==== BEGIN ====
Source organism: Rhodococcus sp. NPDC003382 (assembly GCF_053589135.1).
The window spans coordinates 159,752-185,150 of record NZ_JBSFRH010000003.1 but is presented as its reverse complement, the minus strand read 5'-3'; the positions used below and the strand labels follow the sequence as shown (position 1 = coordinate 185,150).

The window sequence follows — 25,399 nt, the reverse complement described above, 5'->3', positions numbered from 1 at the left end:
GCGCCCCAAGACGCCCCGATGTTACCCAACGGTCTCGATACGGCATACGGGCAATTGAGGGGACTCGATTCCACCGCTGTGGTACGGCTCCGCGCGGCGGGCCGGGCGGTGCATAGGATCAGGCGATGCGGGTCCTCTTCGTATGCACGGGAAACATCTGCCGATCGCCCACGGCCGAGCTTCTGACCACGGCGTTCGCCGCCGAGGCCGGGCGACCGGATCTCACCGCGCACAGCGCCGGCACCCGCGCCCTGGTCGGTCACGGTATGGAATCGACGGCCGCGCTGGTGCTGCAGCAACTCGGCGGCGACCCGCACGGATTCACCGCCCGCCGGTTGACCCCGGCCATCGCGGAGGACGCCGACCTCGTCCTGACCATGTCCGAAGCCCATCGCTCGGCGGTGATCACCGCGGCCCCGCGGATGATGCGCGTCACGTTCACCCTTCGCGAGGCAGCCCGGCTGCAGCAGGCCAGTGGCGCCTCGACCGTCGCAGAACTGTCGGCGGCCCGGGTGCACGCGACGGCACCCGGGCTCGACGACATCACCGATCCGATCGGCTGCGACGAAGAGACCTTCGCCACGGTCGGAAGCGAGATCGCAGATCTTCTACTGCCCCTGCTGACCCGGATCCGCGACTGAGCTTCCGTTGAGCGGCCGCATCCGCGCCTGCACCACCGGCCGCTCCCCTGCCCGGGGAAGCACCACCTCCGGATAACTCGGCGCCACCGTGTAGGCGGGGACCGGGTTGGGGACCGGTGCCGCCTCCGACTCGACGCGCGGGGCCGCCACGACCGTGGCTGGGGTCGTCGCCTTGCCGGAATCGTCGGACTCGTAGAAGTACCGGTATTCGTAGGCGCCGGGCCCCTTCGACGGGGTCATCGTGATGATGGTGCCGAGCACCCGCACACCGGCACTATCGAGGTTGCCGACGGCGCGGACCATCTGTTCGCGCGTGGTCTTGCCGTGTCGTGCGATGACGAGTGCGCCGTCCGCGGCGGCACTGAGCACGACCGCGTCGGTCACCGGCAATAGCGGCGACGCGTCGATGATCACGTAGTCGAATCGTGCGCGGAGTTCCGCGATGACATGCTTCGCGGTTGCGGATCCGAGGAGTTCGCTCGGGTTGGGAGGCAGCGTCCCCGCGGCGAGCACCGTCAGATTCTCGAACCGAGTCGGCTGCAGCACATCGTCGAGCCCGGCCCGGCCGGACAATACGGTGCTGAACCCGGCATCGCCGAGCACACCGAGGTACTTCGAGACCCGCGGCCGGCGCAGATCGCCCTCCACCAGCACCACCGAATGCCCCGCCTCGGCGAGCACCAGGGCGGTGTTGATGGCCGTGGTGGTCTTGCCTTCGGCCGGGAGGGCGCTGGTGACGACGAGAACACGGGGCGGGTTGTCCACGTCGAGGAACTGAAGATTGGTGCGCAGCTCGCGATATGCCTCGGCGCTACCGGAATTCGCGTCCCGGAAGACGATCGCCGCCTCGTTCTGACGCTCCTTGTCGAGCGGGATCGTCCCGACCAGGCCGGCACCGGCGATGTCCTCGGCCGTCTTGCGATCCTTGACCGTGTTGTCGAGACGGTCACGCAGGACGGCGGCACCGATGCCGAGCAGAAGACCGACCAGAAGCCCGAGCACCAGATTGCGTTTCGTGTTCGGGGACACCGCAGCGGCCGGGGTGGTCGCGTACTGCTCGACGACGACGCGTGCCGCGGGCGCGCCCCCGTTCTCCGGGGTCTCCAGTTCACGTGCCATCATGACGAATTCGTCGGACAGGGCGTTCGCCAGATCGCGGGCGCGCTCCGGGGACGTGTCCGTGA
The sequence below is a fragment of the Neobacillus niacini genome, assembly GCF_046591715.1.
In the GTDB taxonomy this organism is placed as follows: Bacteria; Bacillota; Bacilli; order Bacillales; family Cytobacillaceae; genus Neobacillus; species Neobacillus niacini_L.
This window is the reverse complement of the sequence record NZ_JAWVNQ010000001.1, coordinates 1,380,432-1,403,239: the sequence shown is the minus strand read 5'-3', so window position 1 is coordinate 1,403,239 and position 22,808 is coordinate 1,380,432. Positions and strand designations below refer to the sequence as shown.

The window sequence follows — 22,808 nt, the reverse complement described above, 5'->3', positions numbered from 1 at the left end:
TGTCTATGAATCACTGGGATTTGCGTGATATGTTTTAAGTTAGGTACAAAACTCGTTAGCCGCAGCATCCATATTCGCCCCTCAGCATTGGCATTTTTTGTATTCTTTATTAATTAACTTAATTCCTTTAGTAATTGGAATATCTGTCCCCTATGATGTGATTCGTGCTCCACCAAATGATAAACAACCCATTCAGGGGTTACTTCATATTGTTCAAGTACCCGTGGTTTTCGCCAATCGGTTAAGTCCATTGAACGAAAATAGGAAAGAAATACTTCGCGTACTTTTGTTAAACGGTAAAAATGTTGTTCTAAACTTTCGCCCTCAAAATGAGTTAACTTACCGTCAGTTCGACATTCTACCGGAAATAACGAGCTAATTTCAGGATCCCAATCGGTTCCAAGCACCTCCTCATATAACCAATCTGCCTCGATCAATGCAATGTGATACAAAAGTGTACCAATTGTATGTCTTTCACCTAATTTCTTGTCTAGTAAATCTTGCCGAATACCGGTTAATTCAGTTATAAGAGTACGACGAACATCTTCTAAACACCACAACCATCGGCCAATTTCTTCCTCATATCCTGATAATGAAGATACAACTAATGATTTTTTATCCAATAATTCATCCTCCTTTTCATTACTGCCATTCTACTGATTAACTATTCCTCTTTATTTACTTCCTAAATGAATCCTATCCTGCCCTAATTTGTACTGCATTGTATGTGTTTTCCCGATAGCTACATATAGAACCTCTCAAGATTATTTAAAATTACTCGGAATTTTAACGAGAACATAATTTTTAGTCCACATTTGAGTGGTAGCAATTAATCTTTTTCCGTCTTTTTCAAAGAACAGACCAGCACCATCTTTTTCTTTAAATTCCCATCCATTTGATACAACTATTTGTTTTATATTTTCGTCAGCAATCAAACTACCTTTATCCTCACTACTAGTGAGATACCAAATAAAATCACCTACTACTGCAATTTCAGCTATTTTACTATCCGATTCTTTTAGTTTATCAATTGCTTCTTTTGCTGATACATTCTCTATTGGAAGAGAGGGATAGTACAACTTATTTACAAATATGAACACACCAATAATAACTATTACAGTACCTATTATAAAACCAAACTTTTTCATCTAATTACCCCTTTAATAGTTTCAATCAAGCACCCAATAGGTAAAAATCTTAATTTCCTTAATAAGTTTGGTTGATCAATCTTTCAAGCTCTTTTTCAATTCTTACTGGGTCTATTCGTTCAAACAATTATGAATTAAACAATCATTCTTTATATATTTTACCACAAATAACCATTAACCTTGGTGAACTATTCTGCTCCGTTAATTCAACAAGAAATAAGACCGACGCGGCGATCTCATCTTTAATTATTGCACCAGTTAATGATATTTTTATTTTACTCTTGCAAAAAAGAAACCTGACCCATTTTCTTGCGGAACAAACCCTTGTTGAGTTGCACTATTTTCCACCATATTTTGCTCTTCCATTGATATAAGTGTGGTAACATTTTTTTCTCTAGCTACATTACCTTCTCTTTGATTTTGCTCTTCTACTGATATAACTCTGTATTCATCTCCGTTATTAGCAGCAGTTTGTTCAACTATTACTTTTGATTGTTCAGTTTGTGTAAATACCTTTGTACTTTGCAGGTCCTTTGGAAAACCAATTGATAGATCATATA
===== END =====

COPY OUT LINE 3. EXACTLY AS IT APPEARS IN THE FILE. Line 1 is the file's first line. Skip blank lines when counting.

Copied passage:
The window sequence follows — 25,399 nt, the reverse complement described above, 5'->3', positions numbered from 1 at the left end: